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  • 5 Ways to Cope with Emotional Stress during the Holidays

    Many of us associate the holidays with social gatherings, great food and positive memories. However, others may have a different perspective on the holiday season. Not only is Seasonal Affective Disorder (SAD) more prevalent during the late fall and early winter months, but so is the reminder of loss of a loved one(s), potential financial strain or having to navigate family conflict.

    We need to remember that is absolutely normal to feel a sense of overwhelm, discomfort or sadness during the holiday season and it is important to be gentle with ourselves as we work to navigate and manage any emotions or feelings we may experience.

    First, we will discuss some of the common causes of holiday stress.

    Holiday stress can often begin with a large work load and so little time for self-care or family time. In this case, some may find it difficult to find time to take off and may struggle with work-life balance.

    Another common cause of holiday stress is navigating family or interpersonal conflict which may require boundary setting. Some family dynamics may be challenging and cause tension between family members which results in fuses being shorter when having extended family visit for long periods of time.

    Experiencing the loss of a loved one may bring up constant memories that serve as reminders of the loss and what is lacking during the holiday season.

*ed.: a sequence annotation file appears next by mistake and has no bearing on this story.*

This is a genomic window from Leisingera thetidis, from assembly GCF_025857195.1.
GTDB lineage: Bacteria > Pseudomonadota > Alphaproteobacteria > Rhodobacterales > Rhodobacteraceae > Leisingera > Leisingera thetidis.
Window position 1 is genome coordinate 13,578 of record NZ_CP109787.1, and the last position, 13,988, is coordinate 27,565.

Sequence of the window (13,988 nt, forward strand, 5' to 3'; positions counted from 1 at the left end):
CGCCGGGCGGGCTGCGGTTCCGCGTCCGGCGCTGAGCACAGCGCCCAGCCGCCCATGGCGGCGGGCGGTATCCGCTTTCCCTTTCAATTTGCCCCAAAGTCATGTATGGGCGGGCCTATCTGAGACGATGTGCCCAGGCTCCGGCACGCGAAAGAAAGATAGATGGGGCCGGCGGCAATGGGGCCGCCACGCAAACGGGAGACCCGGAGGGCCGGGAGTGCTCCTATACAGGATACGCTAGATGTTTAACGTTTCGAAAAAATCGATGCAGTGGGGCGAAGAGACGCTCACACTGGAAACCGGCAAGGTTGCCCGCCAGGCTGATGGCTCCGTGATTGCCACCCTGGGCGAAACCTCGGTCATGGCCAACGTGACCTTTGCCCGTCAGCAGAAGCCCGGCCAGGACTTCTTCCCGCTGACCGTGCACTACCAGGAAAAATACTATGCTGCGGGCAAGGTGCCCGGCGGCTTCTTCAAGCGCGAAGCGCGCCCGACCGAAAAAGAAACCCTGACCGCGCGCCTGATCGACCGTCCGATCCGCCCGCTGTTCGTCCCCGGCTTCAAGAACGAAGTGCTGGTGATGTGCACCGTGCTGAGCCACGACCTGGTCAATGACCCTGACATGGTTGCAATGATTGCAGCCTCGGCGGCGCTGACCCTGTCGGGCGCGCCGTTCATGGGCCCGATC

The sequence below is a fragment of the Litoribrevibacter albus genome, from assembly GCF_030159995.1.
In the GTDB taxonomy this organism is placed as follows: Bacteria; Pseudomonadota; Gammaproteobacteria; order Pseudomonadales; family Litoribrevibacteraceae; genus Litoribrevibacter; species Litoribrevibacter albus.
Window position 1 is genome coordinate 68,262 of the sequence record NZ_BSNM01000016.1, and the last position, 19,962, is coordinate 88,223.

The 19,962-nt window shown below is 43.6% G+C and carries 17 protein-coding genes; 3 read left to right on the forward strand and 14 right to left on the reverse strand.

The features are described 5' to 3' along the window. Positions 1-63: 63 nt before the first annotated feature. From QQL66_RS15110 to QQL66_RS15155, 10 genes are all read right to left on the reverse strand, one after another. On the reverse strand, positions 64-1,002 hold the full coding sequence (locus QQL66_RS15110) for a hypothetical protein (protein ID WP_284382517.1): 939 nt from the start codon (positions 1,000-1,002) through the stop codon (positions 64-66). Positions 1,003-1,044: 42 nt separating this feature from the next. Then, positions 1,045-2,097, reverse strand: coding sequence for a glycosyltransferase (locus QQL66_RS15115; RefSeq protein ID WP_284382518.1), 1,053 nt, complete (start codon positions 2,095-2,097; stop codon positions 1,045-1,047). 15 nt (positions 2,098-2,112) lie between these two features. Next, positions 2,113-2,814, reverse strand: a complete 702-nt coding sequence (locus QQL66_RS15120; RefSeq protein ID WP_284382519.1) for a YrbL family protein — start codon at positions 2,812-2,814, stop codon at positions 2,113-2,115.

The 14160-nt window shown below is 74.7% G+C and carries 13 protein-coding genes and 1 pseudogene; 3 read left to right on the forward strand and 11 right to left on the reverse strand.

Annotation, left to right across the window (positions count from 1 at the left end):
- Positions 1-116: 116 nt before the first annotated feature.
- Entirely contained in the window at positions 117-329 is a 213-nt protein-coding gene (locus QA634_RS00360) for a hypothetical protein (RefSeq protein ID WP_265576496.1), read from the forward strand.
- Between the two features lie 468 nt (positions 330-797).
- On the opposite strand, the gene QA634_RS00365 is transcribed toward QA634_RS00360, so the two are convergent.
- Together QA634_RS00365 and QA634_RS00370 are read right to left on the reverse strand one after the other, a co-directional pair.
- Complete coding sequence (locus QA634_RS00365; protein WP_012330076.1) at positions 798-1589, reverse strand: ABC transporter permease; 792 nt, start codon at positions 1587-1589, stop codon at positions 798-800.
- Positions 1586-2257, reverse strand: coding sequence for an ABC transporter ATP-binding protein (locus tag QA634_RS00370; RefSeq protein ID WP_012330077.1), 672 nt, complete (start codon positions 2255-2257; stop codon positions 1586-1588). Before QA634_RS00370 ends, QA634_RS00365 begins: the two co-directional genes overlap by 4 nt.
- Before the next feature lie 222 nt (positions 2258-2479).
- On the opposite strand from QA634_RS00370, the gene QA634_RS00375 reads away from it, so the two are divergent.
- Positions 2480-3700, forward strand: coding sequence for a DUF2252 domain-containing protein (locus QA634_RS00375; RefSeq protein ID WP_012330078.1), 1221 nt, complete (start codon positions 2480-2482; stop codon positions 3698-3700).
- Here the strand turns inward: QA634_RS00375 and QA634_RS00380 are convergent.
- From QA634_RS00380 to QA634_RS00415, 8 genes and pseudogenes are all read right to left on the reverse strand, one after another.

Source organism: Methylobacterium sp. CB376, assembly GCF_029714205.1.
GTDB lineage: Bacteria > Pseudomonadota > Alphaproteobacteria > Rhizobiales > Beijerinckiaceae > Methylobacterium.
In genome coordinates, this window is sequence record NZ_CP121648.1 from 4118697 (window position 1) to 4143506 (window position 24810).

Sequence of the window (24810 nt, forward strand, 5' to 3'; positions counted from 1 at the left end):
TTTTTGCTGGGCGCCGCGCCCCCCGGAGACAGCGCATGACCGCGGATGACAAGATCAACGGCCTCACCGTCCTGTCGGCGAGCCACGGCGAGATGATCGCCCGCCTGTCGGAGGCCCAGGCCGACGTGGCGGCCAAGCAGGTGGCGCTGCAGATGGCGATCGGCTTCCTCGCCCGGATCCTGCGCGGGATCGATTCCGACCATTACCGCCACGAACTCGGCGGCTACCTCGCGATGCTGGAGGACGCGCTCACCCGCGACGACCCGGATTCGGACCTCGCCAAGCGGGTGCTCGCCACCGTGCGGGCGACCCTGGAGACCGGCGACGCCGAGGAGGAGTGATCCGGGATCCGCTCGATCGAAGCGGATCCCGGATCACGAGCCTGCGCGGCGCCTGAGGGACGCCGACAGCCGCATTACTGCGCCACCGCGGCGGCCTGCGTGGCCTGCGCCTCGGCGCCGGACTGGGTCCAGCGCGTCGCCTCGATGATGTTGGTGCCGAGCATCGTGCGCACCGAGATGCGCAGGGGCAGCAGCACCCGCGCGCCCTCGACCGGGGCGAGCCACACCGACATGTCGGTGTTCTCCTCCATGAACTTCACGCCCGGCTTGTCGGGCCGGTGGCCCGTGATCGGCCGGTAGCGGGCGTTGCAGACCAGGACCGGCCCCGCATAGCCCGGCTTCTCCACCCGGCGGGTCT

It is important to remember these painful feelings do not have to be navigated alone and it is completely okay to adopt new holiday traditions or rituals to enhance one’s wellbeing. Knowing when those difficult feelings are present is important to know when to reach out for help or participate in self-care time.

    Here are 5 coping skills to try when experiencing negative feelings during the holiday season:

    1.) Practicing nonjudgmental awareness of one’s emotions and feelings through mindfulness and meditation

    2.) Setting boundaries

    3.) Setting realistic expectations for others

    4.) Share feelings with a trusted therapist, friend or family member

    5.) Planning ahead to reduce anxiety or stress

    Other resources to help cope during Holidays:

    SAMHSA’s National Helpline

    800-662-HELP

    988 Crisis Line

    Text or Call 988

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